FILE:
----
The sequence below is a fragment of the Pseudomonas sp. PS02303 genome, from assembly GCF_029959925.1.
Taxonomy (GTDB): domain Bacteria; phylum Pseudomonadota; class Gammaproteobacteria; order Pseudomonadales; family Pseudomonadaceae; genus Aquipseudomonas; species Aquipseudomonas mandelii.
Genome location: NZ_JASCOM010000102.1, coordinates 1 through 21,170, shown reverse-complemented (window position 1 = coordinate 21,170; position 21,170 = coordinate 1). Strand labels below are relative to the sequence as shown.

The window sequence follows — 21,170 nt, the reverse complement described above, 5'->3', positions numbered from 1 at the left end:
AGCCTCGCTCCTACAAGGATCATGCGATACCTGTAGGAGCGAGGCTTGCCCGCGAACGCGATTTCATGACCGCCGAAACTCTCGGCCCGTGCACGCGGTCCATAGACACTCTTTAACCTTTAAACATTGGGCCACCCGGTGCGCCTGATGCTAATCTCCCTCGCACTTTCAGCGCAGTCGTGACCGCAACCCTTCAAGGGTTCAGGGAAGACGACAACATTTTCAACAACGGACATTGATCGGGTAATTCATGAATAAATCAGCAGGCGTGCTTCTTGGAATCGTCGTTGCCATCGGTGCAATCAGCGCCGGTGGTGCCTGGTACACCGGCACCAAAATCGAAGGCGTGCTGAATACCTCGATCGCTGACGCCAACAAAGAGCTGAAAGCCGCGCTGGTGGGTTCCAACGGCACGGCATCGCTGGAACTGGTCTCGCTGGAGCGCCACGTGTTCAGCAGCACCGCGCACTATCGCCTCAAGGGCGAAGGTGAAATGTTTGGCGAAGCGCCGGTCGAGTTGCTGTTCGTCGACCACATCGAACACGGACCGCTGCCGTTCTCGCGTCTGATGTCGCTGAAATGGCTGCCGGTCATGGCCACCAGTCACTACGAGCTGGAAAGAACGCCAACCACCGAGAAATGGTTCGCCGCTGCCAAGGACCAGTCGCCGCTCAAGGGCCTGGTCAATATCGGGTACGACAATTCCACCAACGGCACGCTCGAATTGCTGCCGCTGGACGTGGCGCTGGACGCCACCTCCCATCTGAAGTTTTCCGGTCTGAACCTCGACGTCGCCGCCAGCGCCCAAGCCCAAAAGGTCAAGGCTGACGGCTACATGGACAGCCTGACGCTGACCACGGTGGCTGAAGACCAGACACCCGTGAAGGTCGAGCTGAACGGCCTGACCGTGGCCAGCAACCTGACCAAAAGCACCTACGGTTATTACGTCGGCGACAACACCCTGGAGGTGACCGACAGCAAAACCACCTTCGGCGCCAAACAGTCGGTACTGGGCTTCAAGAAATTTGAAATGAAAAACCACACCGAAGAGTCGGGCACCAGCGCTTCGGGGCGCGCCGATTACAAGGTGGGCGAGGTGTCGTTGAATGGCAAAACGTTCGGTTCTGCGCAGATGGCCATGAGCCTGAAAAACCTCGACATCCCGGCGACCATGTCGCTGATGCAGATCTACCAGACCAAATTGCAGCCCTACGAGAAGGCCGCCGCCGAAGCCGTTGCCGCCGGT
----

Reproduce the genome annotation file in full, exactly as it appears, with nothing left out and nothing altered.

The sequence below is a fragment of the Pseudomonas sp. PS02303 genome, from assembly GCF_029959925.1.
Taxonomy (GTDB): domain Bacteria; phylum Pseudomonadota; class Gammaproteobacteria; order Pseudomonadales; family Pseudomonadaceae; genus Aquipseudomonas; species Aquipseudomonas mandelii.
Genome location: NZ_JASCOM010000102.1, coordinates 1 through 21,170, shown reverse-complemented (window position 1 = coordinate 21,170; position 21,170 = coordinate 1). Strand labels below are relative to the sequence as shown.

The window sequence follows — 21,170 nt, the reverse complement described above, 5'->3', positions numbered from 1 at the left end:
AGCCTCGCTCCTACAAGGATCATGCGATACCTGTAGGAGCGAGGCTTGCCCGCGAACGCGATTTCATGACCGCCGAAACTCTCGGCCCGTGCACGCGGTCCATAGACACTCTTTAACCTTTAAACATTGGGCCACCCGGTGCGCCTGATGCTAATCTCCCTCGCACTTTCAGCGCAGTCGTGACCGCAACCCTTCAAGGGTTCAGGGAAGACGACAACATTTTCAACAACGGACATTGATCGGGTAATTCATGAATAAATCAGCAGGCGTGCTTCTTGGAATCGTCGTTGCCATCGGTGCAATCAGCGCCGGTGGTGCCTGGTACACCGGCACCAAAATCGAAGGCGTGCTGAATACCTCGATCGCTGACGCCAACAAAGAGCTGAAAGCCGCGCTGGTGGGTTCCAACGGCACGGCATCGCTGGAACTGGTCTCGCTGGAGCGCCACGTGTTCAGCAGCACCGCGCACTATCGCCTCAAGGGCGAAGGTGAAATGTTTGGCGAAGCGCCGGTCGAGTTGCTGTTCGTCGACCACATCGAACACGGACCGCTGCCGTTCTCGCGTCTGATGTCGCTGAAATGGCTGCCGGTCATGGCCACCAGTCACTACGAGCTGGAAAGAACGCCAACCACCGAGAAATGGTTCGCCGCTGCCAAGGACCAGTCGCCGCTCAAGGGCCTGGTCAATATCGGGTACGACAATTCCACCAACGGCACGCTCGAATTGCTGCCGCTGGACGTGGCGCTGGACGCCACCTCCCATCTGAAGTTTTCCGGTCTGAACCTCGACGTCGCCGCCAGCGCCCAAGCCCAAAAGGTCAAGGCTGACGGCTACATGGACAGCCTGACGCTGACCACGGTGGCTGAAGACCAGACACCCGTGAAGGTCGAGCTGAACGGCCTGACCGTGGCCAGCAACCTGACCAAAAGCACCTACGGTTATTACGTCGGCGACAACACCCTGGAGGTGACCGACAGCAAAACCACCTTCGGCGCCAAACAGTCGGTACTGGGCTTCAAGAAATTTGAAATGAAAAACCACACCGAAGAGTCGGGCACCAGCGCTTCGGGGCGCGCCGATTACAAGGTGGGCGAGGTGTCGTTGAATGGCAAAACGTTCGGTTCTGCGCAGATGGCCATGAGCCTGAAAAACCTCGACATCCCGGCGACCATGTCGCTGATGCAGATCTACCAGACCAAATTGCAGCCCTACGAGAAGGCCGCCGCCGAAGCCGTTGCCGCCGGT